Though this passage is not for the faint of heart, fear not. At the back of every cave guarded by a fierce dragon of health woes lays your treasure chest of jewels and gold. Contrary to what our violent patriarchal lore would have us believe, the trick is not to slay the dragon but to befriend it. Those precious jewels aren’t just for you, they are you. And the dragon is guarding them in service to you, not to spite you. By embracing that dragon — the journey through the physical and emotional challenges of midlife — the treasures can be reclaimed.

We spend our lives trying to fix, outwit, or outrun our discomforts and dis-eases. But midlife forces us to meet them head on; to make friends with the dragon. It turns out we may never cure that chronic illness or be fully free of the CPTSD, so instead we settle for gently teasing more good days than bad from our long-neglected and -abused bodies. We may, after a lifetime of dieting, abandon the never-ending quest for thinness, choosing wholesome nourishment over the latest health edict. We may finally realize we are never going to look like the Crossfit model or the rubbery yoga teacher and instead relish the simple pleasure of an endorphin rush, no matter how much slower we are than the rest of the class.

Sometimes, however, finding wellness is a big, messy process, the pay-offs more distant, but the importance no less urgent. There’s a reason so many women leave their marriages in their 40s and 50s — their mental and physical health can no longer abide a miserable marriage. An unloving marriage is far lonelier than peaceful singledom. The midlife woman may also change careers when she realizes the toll of relentless capitalist production on her body. She may drop that narcissistic friend, lovingly punt the ungrateful child from the nest of entitlement, and more frequently test drive the word “no.”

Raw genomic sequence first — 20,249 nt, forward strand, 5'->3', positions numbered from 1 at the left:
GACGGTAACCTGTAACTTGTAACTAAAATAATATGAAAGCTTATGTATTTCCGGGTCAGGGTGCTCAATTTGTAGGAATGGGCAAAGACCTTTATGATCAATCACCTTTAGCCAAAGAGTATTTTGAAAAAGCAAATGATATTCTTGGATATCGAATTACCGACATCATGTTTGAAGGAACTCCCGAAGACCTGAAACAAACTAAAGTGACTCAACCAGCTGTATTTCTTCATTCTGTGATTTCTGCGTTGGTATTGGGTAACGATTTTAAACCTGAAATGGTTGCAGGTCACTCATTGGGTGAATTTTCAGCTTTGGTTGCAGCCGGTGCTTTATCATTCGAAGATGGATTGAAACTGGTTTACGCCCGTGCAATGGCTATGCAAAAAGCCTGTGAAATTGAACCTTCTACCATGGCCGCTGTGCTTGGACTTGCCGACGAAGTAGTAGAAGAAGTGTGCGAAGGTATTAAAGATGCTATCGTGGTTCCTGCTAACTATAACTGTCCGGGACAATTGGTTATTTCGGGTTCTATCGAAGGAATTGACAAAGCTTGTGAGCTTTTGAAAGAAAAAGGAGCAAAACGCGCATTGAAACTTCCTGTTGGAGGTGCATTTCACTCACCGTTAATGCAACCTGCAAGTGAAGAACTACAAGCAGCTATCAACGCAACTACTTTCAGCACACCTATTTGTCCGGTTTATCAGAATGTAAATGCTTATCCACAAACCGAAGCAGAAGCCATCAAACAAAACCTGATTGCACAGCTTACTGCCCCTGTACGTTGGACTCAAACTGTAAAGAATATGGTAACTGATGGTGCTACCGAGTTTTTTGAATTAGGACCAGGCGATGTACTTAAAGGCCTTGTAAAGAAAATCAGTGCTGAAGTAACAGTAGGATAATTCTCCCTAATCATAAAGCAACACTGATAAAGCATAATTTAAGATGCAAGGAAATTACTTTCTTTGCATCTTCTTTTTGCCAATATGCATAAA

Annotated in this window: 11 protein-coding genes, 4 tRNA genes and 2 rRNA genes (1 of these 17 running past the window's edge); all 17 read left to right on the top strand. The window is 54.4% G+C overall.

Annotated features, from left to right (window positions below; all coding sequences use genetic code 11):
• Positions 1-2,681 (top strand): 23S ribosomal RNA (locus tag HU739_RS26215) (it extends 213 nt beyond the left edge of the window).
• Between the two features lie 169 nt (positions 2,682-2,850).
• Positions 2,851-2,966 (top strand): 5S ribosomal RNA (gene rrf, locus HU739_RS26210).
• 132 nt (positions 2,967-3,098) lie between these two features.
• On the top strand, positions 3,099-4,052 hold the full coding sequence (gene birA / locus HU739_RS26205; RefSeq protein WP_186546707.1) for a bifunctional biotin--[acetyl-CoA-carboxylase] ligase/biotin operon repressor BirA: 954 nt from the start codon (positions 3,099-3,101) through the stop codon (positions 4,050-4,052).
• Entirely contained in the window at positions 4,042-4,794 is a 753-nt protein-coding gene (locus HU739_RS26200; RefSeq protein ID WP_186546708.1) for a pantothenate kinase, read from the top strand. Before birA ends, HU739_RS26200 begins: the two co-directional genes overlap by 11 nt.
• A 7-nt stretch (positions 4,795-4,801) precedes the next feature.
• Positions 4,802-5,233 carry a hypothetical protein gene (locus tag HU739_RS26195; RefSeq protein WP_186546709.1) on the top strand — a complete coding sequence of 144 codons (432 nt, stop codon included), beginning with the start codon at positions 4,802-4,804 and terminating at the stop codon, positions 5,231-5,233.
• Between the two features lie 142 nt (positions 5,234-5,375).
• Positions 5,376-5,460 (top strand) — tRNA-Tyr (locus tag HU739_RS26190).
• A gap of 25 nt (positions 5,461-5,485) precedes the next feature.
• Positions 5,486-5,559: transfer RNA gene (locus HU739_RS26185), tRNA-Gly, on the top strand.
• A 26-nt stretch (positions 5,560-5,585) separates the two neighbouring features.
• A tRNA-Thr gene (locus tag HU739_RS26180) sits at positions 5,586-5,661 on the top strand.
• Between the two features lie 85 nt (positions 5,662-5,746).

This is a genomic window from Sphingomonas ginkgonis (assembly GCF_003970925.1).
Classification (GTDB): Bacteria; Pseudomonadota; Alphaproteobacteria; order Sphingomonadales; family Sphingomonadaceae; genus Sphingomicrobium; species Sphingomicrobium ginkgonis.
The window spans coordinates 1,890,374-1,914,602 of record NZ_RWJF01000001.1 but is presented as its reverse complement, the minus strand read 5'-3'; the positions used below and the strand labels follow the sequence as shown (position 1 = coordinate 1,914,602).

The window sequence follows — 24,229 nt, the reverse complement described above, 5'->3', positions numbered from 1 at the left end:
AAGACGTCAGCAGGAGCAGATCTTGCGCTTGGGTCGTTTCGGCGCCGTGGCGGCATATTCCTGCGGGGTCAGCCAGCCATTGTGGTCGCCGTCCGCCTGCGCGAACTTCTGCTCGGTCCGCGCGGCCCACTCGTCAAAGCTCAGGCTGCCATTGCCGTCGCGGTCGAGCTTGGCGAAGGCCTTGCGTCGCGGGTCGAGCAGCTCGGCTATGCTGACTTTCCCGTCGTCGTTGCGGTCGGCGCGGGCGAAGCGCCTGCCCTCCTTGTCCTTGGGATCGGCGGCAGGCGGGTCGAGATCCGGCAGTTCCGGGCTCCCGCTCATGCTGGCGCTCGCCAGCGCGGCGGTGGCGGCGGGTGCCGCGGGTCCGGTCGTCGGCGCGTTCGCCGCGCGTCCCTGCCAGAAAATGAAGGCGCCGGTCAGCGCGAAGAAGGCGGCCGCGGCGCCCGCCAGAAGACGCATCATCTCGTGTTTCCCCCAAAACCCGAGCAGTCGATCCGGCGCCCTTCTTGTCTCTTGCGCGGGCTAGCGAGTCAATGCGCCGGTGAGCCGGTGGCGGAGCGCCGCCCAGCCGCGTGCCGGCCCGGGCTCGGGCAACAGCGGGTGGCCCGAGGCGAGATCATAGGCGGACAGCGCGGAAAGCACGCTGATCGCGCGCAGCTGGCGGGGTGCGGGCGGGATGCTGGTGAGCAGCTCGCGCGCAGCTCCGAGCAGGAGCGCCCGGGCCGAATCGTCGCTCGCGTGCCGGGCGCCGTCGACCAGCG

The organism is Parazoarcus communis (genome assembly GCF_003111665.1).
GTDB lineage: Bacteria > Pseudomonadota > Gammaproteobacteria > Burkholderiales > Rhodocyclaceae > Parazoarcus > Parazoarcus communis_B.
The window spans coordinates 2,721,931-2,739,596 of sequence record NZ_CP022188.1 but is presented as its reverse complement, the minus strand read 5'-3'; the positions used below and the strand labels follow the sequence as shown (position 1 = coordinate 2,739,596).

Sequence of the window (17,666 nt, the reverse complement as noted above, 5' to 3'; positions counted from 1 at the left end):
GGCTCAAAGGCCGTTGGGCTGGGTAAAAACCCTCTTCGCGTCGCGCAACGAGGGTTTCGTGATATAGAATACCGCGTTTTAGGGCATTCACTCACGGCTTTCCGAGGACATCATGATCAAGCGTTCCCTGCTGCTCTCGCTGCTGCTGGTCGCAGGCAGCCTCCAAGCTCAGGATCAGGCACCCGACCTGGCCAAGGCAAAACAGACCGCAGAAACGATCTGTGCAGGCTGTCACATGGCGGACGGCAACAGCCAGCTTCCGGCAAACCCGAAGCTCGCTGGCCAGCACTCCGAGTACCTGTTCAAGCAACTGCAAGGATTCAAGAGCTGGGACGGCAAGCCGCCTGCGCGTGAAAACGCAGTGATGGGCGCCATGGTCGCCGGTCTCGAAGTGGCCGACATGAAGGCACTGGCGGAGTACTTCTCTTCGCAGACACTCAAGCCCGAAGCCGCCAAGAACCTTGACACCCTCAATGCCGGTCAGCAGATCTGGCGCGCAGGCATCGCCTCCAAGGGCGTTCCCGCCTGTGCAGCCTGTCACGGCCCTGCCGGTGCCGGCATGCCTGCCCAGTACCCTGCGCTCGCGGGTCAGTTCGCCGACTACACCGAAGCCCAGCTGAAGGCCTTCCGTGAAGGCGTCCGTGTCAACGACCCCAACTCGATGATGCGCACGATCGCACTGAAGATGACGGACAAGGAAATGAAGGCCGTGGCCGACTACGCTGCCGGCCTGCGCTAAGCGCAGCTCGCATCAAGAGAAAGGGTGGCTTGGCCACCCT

In response to the woman’s despair about ending up as an older cat woman, another young woman responded that her mom was in her 60s, divorced, and doted on her cats and her garden. She said it was the first time she had seen her mom so happy. Women have been bought, sold, and regarded as men’s property for thousands of years — destined to serve, to be ogled, to sexually please, to cook, to clean, to bear and care for the children, and to still bring home a paycheck to boot. We have hardly undone this deeply-rooted paradigm in a few generations of feminism. Midlife is a passage out of the prison yard of society’s sexual obsession with girlhood, the weight loss industry, the fitness industry, the anti-aging industry, porn, and most of all, Hollywood and Madison Avenue — two industries that have exported female self-hatred around the globe.

When I feel the occasional twinge of despair around being single, I can now ponder whether that despair comes from genuine loneliness, as it surely does on occasion, or a lineage of women belonging to anyone but themselves. In the context of human history, a woman who reclaims ownership of herself is a radical, daunting stance. Some self-doubt is par for the course, but it’s a stance required to survive.

Like any warm-blooded mammal, I miss the companionship, physical touch, and emotional intimacy a partnership can offer. And like David in Schitt’s Creek, I am certainly open to changing my life to receive that, but only as long as it does not require forsaking this precious being I have only just discovered.

Because first, I want to spend more time practicing this life lived for and owned by me — letting the gifts of the heroic journey through female midlife, the diamonds, sapphires, emeralds, and gold bullions from my rediscovered treasure chest, spill through my fingers, my dragon purring by my side.